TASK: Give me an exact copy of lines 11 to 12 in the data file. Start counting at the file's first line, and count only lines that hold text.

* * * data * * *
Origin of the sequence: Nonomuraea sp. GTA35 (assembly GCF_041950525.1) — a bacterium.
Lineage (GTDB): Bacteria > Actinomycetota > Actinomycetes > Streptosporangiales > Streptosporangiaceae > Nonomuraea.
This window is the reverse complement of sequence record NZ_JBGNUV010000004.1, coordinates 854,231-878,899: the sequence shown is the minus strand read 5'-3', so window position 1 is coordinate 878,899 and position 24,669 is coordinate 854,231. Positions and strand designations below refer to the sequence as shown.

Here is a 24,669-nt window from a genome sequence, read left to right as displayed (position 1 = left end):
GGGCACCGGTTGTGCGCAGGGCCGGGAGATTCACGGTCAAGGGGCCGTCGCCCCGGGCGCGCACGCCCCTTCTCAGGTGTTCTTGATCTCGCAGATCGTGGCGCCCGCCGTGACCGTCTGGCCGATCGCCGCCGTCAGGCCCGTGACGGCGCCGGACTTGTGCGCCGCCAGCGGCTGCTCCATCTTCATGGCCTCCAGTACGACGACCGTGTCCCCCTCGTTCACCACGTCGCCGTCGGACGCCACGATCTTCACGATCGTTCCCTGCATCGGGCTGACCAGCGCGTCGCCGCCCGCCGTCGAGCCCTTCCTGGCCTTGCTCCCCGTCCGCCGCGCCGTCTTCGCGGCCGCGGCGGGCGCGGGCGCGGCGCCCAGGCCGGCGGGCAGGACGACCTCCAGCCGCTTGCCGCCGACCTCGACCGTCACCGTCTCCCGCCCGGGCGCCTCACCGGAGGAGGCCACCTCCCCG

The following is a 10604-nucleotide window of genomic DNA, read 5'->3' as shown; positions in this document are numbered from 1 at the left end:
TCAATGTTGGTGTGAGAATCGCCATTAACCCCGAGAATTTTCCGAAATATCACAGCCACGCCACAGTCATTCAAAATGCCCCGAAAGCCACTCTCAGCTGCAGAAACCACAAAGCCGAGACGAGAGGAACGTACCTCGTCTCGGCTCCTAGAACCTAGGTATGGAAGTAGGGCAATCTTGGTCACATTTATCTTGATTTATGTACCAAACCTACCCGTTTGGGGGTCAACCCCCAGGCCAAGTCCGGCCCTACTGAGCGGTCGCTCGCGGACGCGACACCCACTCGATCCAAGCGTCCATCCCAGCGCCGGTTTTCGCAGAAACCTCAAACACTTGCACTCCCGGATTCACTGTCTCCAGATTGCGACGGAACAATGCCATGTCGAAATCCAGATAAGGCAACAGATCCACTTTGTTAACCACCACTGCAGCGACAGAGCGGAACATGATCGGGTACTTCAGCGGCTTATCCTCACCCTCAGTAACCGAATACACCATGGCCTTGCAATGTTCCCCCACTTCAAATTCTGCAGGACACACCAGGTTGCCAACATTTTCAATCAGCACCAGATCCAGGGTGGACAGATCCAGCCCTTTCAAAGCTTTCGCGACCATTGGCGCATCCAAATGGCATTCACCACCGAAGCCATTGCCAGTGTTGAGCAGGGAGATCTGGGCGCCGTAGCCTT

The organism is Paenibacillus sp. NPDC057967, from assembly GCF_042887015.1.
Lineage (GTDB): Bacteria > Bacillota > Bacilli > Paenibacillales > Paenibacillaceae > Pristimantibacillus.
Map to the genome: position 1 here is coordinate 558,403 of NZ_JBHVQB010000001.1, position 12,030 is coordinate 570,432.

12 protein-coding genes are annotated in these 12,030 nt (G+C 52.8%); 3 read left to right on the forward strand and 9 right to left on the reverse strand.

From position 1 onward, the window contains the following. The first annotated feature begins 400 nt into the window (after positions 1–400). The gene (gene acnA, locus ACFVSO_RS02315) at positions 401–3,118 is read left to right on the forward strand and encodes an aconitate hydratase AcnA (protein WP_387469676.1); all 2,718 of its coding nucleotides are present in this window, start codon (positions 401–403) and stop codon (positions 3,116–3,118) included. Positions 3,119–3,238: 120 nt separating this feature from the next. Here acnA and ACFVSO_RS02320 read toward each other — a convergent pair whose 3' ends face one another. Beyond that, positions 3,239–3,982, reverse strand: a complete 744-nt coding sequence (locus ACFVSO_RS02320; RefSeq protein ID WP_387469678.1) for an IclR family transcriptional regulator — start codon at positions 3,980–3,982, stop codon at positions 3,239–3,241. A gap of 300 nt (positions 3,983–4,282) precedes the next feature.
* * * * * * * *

12 protein-coding genes are annotated in these 12,030 nt (G+C 52.8%); 3 read left to right on the forward strand and 9 right to left on the reverse strand.

From position 1 onward, the window contains the following. The first annotated feature begins 400 nt into the window (after positions 1–400). The gene (gene acnA, locus ACFVSO_RS02315) at positions 401–3,118 is read left to right on the forward strand and encodes an aconitate hydratase AcnA (protein WP_387469676.1); all 2,718 of its coding nucleotides are present in this window, start codon (positions 401–403) and stop codon (positions 3,116–3,118) included. Positions 3,119–3,238: 120 nt separating this feature from the next. Here acnA and ACFVSO_RS02320 read toward each other — a convergent pair whose 3' ends face one another. Beyond that, positions 3,239–3,982, reverse strand: a complete 744-nt coding sequence (locus ACFVSO_RS02320; RefSeq protein ID WP_387469678.1) for an IclR family transcriptional regulator — start codon at positions 3,980–3,982, stop codon at positions 3,239–3,241. A gap of 300 nt (positions 3,983–4,282) precedes the next feature.